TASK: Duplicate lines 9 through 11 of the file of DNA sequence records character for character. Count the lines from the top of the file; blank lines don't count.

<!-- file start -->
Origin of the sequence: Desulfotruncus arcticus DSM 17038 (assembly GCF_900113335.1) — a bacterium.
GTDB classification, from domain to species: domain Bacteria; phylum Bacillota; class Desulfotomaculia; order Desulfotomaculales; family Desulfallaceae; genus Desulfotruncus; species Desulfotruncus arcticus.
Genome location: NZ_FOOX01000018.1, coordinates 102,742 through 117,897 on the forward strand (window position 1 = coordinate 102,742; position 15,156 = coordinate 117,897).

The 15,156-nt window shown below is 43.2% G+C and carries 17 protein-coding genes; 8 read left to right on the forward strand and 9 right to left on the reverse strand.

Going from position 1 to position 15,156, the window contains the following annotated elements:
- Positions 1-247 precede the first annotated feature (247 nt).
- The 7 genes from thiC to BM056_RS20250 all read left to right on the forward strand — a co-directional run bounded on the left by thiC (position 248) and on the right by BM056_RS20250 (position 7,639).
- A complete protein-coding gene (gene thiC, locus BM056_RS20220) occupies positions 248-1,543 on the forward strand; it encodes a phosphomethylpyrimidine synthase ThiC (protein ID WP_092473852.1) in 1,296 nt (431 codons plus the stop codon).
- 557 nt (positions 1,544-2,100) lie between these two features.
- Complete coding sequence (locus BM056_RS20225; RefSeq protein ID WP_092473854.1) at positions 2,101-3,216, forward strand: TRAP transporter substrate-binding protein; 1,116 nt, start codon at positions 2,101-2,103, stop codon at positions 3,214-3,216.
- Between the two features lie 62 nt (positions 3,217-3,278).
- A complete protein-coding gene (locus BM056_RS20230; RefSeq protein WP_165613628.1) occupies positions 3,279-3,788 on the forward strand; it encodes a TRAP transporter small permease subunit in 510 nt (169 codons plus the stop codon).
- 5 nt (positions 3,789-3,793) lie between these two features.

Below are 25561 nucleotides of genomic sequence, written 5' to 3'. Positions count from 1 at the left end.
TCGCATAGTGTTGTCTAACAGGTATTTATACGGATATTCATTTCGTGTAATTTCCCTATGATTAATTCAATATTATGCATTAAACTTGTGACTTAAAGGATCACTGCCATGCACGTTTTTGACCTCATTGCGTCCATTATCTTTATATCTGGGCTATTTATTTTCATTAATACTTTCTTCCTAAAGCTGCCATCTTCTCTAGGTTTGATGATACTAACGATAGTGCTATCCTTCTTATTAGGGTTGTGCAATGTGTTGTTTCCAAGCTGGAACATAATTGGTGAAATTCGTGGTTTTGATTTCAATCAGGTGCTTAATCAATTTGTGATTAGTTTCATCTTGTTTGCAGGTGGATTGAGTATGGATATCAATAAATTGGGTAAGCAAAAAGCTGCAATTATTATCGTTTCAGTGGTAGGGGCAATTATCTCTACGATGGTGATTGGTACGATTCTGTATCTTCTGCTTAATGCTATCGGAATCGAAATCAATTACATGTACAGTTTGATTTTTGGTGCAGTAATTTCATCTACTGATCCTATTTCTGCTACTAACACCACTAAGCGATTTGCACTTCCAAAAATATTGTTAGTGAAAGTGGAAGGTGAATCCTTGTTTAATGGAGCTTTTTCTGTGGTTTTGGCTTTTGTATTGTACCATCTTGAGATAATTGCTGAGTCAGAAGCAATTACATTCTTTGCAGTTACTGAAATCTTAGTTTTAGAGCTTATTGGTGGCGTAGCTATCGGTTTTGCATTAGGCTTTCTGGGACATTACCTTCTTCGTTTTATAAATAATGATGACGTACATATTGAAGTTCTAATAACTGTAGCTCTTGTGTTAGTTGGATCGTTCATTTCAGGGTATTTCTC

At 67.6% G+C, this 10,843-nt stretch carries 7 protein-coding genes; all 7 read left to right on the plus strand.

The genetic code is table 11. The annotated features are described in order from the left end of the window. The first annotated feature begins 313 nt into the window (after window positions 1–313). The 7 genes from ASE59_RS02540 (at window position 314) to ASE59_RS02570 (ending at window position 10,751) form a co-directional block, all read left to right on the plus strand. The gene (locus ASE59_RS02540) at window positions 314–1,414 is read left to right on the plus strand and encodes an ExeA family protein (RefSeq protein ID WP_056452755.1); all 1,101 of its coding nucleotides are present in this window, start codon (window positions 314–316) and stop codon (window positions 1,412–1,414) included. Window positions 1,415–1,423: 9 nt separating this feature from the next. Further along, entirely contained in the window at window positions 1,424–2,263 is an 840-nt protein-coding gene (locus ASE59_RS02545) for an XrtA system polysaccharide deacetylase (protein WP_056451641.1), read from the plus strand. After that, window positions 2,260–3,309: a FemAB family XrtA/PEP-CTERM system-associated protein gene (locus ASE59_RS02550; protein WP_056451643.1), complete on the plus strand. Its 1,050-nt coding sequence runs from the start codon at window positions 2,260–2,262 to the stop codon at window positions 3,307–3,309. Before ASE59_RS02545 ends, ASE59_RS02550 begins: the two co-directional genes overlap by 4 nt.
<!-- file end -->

- 557 nt (positions 1,544-2,100) lie between these two features.
- Complete coding sequence (locus BM056_RS20225; RefSeq protein ID WP_092473854.1) at positions 2,101-3,216, forward strand: TRAP transporter substrate-binding protein; 1,116 nt, start codon at positions 2,101-2,103, stop codon at positions 3,214-3,216.
- Between the two features lie 62 nt (positions 3,217-3,278).